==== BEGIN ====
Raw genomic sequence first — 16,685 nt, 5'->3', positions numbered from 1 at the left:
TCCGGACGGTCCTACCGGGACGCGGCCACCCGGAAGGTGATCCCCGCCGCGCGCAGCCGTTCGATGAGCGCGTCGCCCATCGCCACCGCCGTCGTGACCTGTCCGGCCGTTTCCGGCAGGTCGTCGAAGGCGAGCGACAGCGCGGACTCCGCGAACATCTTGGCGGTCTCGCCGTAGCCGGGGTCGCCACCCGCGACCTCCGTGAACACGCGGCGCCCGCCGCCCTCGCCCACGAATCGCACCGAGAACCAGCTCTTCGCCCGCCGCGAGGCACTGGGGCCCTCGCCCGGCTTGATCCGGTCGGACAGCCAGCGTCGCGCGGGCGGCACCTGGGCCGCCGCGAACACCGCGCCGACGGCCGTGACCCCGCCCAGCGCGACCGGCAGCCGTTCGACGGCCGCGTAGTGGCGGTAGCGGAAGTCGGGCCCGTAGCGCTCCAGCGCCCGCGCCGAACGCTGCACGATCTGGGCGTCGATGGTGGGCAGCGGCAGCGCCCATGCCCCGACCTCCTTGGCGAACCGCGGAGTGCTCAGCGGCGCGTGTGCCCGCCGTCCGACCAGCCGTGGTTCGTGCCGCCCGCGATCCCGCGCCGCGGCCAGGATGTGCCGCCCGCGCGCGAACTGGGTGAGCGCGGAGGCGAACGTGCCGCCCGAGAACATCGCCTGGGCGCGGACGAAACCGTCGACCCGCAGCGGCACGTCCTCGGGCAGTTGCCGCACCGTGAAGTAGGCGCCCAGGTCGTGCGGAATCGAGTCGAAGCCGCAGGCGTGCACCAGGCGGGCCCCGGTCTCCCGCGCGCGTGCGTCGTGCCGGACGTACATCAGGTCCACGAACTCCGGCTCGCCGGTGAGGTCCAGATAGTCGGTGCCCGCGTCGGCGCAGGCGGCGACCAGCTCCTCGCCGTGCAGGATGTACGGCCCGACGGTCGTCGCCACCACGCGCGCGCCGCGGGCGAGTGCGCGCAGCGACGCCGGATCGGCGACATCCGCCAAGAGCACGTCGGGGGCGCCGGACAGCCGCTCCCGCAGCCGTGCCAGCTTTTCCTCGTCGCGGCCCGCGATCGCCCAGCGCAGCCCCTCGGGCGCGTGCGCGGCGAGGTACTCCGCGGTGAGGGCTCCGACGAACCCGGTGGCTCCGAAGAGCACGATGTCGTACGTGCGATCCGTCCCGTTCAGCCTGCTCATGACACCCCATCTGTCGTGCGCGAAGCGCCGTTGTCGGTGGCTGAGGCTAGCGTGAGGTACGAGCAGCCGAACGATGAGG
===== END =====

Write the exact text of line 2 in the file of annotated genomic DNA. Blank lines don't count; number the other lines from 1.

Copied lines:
TCCGGACGGTCCTACCGGGACGCGGCCACCCGGAAGGTGATCCCCGCCGCGCGCAGCCGTTCGATGAGCGCGTCGCCCATCGCCACCGCCGTCGTGACCTGTCCGGCCGTTTCCGGCAGGTCGTCGAAGGCGAGCGACAGCGCGGACTCCGCGAACATCTTGGCGGTCTCGCCGTAGCCGGGGTCGCCACCCGCGACCTCCGTGAACACGCGGCGCCCGCCGCCCTCGCCCACGAATCGCACCGAGAACCAGCTCTTCGCCCGCCGCGAGGCACTGGGGCCCTCGCCCGGCTTGATCCGGTCGGACAGCCAGCGTCGCGCGGGCGGCACCTGGGCCGCCGCGAACACCGCGCCGACGGCCGTGACCCCGCCCAGCGCGACCGGCAGCCGTTCGACGGCCGCGTAGTGGCGGTAGCGGAAGTCGGGCCCGTAGCGCTCCAGCGCCCGCGCCGAACGCTGCACGATCTGGGCGTCGATGGTGGGCAGCGGCAGCGCCCATGCCCCGACCTCCTTGGCGAACCGCGGAGTGCTCAGCGGCGCGTGTGCCCGCCGTCCGACCAGCCGTGGTTCGTGCCGCCCGCGATCCCGCGCCGCGGCCAGGATGTGCCGCCCGCGCGCGAACTGGGTGAGCGCGGAGGCGAACGTGCCGCCCGAGAACATCGCCTGGGCGCGGACGAAACCGTCGACCCGCAGCGGCACGTCCTCGGGCAGTTGCCGCACCGTGAAGTAGGCGCCCAGGTCGTGCGGAATCGAGTCGAAGCCGCAGGCGTGCACCAGGCGGGCCCCGGTCTCCCGCGCGCGTGCGTCGTGCCGGACGTACATCAGGTCCACGAACTCCGGCTCGCCGGTGAGGTCCAGATAGTCGGTGCCCGCGTCGGCGCAGGCGGCGACCAGCTCCTCGCCGTGCAGGATGTACGGCCCGACGGTCGTCGCCACCACGCGCGCGCCGCGGGCGAGTGCGCGCAGCGACGCCGGATCGGCGACATCCGCCAAGAGCACGTCGGGGGCGCCGGACAGCCGCTCCCGCAGCCGTGCCAGCTTTTCCTCGTCGCGGCCCGCGATCGCCCAGCGCAGCCCCTCGGGCGCGTGCGCGGCGAGGTACTCCGCGGTGAGGGCTCCGACGAACCCGGTGGCTCCGAAGAGCACGATGTCGTACGTGCGATCCGTCCCGTTCAGCCTGCTCATGACACCCCATCTGTCGTGCGCGAAGCGCCGTTGTCGGTGGCTGAGGCTAGCGTGAGGTACGAGCAGCCGAACGATGAGG